Editor’s Top Choice:
From Ruchira Roy at Wall St. Cheat Sheet:
American corporate history is full of accounts of ethical failures. For example, in December 2001, energy-to-paper conglomerate Enron was outed for systemic accounting fraud. Enron reported revenues of $101 billion in 2001, but after it came to light that the numbers were largely fabricated — the company lost some $79 billion — it collapsed and declared bankruptcy.
Another example is WorldCom, which met a similar fate in 2002. At its peak, the telecom company employed 60,000 people in 65 countries and claimed $107 billion in assets. However, just one month before filing for Chapter 11 the company disclosed that it had misrepresented about $3.8 billion in expenses. Already cracking under a $41 billion debt burden, WorldCom declared bankruptcy and was later folded into Verizon.
With a few notable exceptions — such as the Sarbanes-Oxley Act in 2002, which mandated, among other things, that top management certify the accuracy of the reported financial information and made penalties for fraudulent reporting more painful — fraud is insufficiently addressed by regulators and sometimes even the market. Instead of the company collapsing or executives being fired or going to jail, usually fraud just pushes the company to issue an apology and to engage in brand building exercises. Read more
Other Featured Picks of the Week
Jim Nortz for Rochester Business Journal:
Several years ago, I had the privilege of speaking to a room full of corporate attorneys and compliance officers at the Practising Law Institute in New York City on the topic of implementing effective corporate policies and procedures. I kicked off the presentation by using an audience polling system to find out what the authors of corporate America’s policies and procedures thought about their own creations. The results of this impromptu survey confirmed my suspicions that most corporate policies and procedures were not only generally ineffective but widely viewed—even by those who write and enforce them—as a form of cruel and unusual punishment. Read more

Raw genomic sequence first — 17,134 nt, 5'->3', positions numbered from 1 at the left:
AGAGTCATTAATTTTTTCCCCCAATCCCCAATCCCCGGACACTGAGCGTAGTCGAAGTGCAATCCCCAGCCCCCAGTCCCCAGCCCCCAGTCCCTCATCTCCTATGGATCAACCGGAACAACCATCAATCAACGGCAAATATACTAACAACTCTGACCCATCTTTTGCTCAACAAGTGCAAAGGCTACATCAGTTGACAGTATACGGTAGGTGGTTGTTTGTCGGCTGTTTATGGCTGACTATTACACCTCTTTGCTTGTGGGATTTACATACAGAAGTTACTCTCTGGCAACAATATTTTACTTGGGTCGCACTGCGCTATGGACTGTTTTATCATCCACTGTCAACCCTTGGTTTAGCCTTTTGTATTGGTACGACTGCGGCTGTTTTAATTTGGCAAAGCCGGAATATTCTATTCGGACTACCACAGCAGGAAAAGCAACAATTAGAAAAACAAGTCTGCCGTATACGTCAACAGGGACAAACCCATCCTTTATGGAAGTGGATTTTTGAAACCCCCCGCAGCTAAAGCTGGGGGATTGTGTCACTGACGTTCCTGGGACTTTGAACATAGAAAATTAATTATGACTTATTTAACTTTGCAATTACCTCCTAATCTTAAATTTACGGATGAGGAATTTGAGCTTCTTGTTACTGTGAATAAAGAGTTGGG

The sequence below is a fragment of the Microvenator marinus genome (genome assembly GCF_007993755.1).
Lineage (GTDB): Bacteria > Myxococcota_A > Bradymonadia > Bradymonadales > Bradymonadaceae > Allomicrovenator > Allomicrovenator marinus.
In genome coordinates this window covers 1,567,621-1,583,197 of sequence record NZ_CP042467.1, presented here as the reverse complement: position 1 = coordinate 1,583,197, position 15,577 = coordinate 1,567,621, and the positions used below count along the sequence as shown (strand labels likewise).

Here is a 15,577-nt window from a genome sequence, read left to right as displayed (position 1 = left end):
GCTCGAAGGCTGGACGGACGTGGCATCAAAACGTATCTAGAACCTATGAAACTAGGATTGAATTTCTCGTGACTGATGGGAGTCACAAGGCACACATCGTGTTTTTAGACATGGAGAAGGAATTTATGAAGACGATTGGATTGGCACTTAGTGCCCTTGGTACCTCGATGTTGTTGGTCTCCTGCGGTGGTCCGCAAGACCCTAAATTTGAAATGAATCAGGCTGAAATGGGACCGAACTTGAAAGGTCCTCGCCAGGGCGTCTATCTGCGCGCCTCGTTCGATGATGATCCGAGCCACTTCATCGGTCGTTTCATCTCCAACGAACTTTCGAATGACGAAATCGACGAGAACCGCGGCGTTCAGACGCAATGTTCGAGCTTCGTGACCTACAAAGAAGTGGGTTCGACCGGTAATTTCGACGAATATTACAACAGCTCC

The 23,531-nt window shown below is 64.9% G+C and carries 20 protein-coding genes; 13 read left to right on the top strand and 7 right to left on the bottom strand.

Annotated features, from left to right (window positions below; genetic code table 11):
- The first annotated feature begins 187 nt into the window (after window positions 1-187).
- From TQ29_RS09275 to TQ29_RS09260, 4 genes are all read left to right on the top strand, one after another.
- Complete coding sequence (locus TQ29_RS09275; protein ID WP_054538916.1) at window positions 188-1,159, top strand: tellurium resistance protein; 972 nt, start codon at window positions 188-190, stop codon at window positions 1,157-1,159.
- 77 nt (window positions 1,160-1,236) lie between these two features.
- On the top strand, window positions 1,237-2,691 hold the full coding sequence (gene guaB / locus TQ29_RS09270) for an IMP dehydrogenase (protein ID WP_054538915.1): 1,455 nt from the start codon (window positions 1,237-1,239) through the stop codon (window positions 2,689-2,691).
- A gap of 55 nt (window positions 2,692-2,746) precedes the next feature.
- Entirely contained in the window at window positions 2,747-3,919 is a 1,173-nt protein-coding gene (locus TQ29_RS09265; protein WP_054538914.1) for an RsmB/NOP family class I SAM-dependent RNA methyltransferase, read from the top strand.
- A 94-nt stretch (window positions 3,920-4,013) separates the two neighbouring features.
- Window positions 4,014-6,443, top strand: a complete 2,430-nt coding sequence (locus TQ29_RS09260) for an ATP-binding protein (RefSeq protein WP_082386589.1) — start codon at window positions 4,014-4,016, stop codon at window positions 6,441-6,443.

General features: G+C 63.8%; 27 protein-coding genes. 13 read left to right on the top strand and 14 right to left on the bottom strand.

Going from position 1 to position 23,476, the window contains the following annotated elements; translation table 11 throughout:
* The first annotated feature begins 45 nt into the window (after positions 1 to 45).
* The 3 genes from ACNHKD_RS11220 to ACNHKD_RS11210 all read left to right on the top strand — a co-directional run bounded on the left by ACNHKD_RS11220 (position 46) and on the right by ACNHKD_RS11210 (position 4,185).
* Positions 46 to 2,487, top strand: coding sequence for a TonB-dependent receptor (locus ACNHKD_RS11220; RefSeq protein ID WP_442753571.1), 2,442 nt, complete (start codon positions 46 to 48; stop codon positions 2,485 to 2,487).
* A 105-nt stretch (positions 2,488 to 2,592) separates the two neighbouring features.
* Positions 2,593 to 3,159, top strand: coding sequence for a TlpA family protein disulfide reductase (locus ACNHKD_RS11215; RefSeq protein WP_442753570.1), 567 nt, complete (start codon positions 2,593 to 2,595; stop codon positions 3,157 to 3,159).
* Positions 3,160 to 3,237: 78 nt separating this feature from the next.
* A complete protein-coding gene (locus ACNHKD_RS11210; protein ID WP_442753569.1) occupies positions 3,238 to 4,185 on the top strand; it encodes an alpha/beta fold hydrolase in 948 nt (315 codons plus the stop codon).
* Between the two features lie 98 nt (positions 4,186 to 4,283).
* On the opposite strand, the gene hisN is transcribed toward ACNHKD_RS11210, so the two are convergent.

Drake Baer of Business Insider, “f you’re angling for the corner office, you need to have gravitas.
Having gravitas — a serious manner that commands respect — communicates that you have what it takes, says economist Sylvia Ann Hewlett. “You need to be seen as someone who knows their stuff cold and can go three to four questions deep in the their domain.”
Hewlett came to this finding as part of researching her new book “Executive Presence.” She and her team at the Center for Talent Innovation surveyed 4,000 American professionals looking for the signals people need to send in order to be tapped for a leadership opportunity.
But it’s not all about your accomplishments.
“(Gravitas) is about what you signal, the impressions you give,” Hewlett says. “It’s not about performance. It’s about when you’re given the chance at the next opportunity, and of course that’s a big part of whether you’ll succeed or not.” Read more
From Jillian Heim for JD Supra Business Advisor, “This is part three in a four part blog series on the psychology behind bad behavior. In this blog I will cover reasons 15-21 that good people do bad things and how we can use this information to modify code of ethics training.
15. The Free-Rider Problem. The Free-Rider Problem occurs when people perceive their actions to have a limited impact. From an ethics and compliance standpoint this could be something like insider trading. Consider for a minute that you work for a large financial institution. You, along with several thousands of your colleagues, are privy to inside information on a variety of stocks. If you are the only person that shares ONE tip with ONE friend for perceivably insignificant gains, how likely is it that you’ll get caught? You probably assume very unlikely – especially if the tip yields gains that aren’t large enough to pique the SEC or DOJ’s interest.”
I’ve said it repeatedly now, and I’ll say it again. I think most people are inherently good. But, sometimes for extraneous reasons good people do bad things, especially if we experience undue monetary stresses. You can save your money for unexpected expenses, but depending on what the expense is, your savings might not be enough. My mother recently got in a car accident, totaled her car and broke her wrist. She doesn’t have health insurance. Fortunately, her car insurance is covering her medical expenses, but if they couldn’t what would she do? The expenses are well over 20K. I wouldn’t be able to help – I wish I could say I have the means, but I don’t. Read more
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